WHAT “Charlie and the Chocolate Factory”
WHERE Lunt-Fontanne Theatre, 205 W. 46th St.
INFO $79-$169; 877-250-2929; charlieonbroadway.com
BOTTOM LINE The candy man can’t.
For a musical about the wonder of pure imagination, “Charlie and the Chocolate Factory” is bizarrely lacking in it.
The show does have Christian Borle as Willy Wonka, the mysterious chocolate-making genius created by Roald Dahl in 1964, then indelibly embodied by Gene Wilder in the 1971 movie and (a bit less indelibly) Johnny Depp on screen in 2005. Alas, especially in the long and slow first act, it’s almost painful to watch Borle, a master of endearing virtuosity, work so hard to sell charm that simply isn’t in the script, the music and too much of the staging.
To add to the dismay and surprise, the creative team would seem to be a sure thing. This is, after all, the multi-award winning gang behind “Hairspray” — composer/co-lyricist Marc Shaiman, lyricist Scott Wittman and director Jack O’Brien. True, O’Brien, choreographer Joshua Bergasse and the entire cast have been changed since the London production, which received mixed reviews but ran 3 1⁄2 years. But such producing enterprise should have been a good thing, right?
But the best songs, except for a clever patter number for Wonka, are old ones from the movie. And Mark Thompson’s sets, except for factory scenes with the puppet/human Oompa Loompas — are oddly barren.
This is, of course, the story of the aged Wonka, lonely and looking for an heir, who runs a contest to test the potential of five unknowing youngsters. Then terrible things happen to awful children and their parents from far-flung cultures and their guardians in the name of candy.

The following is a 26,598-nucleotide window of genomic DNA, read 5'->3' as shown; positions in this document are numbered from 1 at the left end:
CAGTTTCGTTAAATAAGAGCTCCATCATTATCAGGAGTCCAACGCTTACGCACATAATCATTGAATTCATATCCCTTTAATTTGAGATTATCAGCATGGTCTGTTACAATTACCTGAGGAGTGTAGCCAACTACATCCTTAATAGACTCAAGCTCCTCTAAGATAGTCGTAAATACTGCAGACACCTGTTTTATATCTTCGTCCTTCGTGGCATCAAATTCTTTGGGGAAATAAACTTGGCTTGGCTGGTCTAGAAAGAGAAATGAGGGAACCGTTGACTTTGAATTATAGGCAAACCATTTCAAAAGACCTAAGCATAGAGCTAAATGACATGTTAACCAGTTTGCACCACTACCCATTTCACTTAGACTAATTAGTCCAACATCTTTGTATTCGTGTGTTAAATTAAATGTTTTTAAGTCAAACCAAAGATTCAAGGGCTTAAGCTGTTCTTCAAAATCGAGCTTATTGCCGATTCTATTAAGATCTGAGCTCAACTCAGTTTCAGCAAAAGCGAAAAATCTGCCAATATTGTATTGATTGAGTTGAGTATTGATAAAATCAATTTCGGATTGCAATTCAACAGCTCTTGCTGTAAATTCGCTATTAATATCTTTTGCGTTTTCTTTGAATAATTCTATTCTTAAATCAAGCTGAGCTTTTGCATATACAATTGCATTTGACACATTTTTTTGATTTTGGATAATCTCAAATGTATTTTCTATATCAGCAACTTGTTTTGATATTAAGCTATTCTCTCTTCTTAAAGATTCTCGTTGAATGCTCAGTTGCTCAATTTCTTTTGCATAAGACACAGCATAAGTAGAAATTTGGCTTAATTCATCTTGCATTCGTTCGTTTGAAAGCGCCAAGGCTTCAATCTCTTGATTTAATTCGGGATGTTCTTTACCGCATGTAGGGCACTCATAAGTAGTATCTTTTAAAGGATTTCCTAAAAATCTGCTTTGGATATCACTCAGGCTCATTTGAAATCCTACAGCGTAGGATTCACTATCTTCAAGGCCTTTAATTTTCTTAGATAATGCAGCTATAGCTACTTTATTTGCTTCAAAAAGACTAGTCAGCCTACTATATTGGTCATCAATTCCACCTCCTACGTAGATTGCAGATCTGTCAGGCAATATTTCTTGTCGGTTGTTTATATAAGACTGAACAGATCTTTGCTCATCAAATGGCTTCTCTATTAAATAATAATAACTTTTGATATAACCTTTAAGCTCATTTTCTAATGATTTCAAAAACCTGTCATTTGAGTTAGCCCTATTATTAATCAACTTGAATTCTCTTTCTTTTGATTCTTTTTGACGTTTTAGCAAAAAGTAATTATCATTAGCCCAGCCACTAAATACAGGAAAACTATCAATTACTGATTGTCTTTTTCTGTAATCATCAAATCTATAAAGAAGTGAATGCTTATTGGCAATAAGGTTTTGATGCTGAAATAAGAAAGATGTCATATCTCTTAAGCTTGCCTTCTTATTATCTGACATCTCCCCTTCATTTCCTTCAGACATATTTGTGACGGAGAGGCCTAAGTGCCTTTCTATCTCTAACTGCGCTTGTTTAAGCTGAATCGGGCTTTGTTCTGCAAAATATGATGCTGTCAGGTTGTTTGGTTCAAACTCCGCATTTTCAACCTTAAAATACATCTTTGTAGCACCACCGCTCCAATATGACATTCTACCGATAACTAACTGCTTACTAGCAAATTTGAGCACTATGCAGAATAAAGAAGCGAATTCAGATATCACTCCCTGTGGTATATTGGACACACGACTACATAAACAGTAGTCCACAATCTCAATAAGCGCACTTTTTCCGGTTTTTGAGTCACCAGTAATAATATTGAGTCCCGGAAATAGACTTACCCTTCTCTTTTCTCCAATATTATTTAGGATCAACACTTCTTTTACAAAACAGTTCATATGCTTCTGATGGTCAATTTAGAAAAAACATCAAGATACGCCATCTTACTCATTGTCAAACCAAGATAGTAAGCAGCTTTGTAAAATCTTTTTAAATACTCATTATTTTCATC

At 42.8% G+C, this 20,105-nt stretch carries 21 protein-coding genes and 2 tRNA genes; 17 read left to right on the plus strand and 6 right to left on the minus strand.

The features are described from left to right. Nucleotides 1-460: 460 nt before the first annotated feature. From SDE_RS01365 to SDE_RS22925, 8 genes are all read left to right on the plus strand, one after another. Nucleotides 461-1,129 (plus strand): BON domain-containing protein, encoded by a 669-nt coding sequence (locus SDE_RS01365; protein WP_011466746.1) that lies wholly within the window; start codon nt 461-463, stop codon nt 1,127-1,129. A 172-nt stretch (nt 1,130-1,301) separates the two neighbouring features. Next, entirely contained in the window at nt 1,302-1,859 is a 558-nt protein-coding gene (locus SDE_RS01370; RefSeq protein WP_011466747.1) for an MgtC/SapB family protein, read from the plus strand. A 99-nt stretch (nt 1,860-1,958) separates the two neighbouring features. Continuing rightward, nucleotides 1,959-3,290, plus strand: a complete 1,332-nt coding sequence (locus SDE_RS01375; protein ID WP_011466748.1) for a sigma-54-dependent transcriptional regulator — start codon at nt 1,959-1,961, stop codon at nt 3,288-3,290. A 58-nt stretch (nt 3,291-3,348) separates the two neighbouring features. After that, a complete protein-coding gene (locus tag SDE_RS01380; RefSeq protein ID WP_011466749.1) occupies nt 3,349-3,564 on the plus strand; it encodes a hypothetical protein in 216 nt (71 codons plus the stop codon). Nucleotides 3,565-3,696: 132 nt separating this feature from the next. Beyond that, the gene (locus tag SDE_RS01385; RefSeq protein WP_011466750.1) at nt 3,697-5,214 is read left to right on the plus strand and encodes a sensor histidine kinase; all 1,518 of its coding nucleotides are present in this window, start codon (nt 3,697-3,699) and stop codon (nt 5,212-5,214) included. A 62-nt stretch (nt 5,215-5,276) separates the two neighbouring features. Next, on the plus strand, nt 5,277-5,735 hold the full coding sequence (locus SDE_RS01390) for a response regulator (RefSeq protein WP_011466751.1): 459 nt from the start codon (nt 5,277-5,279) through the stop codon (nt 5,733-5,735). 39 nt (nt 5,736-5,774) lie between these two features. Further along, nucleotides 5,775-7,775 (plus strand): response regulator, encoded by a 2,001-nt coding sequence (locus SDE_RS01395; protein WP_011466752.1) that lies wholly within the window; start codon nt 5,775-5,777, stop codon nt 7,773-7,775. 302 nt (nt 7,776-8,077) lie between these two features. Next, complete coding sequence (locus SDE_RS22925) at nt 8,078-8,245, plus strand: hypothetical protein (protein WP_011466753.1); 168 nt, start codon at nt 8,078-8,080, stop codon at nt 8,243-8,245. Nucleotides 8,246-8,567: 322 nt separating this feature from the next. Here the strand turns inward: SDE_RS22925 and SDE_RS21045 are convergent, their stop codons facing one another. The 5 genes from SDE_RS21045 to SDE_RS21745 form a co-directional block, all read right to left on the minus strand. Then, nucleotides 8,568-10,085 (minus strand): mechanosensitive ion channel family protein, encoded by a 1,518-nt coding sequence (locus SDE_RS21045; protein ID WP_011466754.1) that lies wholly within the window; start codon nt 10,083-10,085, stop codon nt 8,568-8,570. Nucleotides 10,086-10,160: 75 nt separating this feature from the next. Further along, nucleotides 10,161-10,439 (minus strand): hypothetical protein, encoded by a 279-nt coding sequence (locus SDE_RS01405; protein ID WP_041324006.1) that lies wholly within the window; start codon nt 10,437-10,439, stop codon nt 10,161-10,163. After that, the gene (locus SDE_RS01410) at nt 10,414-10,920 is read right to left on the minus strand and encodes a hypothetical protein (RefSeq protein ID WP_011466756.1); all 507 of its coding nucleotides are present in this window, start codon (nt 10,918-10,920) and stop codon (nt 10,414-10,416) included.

At the center is the very good boy, Charlie Bucket (Ryan Foust at the performance I saw), a Wonka chocolate expert who lives in poverty with his widowed mother (Emily Padgett, required to be unbelievably nice) and his four grandparents, who never leave their bed in the loft of their home made of garbage. His favorite is Grandpa Joe (John Rubinstein) who regains use of his legs to take the journey with Charlie.
Until Wonka takes the story’s five young hopefuls on a second-act tour of his magical and perilous chocolate factory, however, the show is saccharine and soporific. David Greig’s book feels forced, and the intentionally nasty bits about fat Bavarian children, Russian megalomaniacs, etc., feel more gratuitous than satirical.
Borle pulls out every comic bit anyone has ever known, including a Groucho imitation, and when Wonka sings “so much time, so little to do,” we know what he means.